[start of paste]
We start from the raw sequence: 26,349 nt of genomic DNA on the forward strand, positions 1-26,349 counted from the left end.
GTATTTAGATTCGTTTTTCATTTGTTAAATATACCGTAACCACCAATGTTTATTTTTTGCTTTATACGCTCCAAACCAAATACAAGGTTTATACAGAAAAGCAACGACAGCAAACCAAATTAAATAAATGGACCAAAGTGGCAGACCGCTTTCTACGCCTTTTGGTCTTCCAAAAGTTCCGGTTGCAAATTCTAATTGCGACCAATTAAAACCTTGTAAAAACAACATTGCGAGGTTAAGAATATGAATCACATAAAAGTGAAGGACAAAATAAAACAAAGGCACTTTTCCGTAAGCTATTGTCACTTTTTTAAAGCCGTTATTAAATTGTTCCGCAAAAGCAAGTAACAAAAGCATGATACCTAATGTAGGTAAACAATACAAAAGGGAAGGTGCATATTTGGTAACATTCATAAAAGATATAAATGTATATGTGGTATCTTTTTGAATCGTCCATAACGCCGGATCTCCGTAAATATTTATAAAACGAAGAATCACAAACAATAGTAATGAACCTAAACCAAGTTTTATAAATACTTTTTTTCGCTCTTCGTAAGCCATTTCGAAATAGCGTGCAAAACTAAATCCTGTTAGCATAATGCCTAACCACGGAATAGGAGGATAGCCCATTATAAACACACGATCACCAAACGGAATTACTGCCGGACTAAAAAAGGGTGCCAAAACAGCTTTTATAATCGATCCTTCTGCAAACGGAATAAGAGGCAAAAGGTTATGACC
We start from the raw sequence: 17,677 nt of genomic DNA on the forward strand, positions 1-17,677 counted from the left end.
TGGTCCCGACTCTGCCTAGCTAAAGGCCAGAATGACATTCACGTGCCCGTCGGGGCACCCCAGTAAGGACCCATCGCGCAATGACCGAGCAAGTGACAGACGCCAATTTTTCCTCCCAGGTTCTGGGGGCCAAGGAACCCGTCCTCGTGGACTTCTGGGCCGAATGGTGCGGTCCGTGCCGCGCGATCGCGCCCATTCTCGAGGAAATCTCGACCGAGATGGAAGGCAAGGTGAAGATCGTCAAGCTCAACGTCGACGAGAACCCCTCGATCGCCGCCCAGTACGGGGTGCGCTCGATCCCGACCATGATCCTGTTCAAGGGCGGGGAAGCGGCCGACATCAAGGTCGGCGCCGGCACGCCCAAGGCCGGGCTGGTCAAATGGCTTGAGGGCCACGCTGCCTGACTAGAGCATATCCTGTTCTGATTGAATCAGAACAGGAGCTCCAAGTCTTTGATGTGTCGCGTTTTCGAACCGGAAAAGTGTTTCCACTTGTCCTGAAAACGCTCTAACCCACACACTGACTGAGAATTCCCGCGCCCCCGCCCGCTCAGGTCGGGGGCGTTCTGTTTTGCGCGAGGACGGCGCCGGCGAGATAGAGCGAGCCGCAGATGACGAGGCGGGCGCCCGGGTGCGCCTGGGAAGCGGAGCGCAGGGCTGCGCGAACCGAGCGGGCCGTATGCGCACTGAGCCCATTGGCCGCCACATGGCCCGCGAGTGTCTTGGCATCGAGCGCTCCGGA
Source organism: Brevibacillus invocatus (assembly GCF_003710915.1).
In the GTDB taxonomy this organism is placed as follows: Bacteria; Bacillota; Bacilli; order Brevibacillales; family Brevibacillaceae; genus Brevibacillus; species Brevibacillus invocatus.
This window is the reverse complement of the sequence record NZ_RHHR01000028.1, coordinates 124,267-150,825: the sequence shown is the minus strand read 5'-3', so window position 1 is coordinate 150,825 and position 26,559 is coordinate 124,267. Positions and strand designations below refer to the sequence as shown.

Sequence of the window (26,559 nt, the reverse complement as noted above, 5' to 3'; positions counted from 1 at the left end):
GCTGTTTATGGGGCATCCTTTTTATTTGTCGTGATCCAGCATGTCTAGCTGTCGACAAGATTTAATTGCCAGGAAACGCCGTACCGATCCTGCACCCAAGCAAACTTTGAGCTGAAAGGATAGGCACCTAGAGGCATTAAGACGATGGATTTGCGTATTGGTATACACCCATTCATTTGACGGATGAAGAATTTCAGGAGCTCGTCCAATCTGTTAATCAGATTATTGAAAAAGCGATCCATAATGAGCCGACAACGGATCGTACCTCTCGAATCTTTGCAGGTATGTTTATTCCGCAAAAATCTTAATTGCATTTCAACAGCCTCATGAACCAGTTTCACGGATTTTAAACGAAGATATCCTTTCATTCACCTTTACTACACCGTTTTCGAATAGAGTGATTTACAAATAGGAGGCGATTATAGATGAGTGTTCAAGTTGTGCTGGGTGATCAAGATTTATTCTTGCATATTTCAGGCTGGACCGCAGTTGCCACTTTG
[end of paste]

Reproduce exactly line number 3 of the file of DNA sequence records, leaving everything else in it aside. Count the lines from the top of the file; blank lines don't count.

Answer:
We start from the raw sequence: 17,677 nt of genomic DNA on the forward strand, positions 1-17,677 counted from the left end.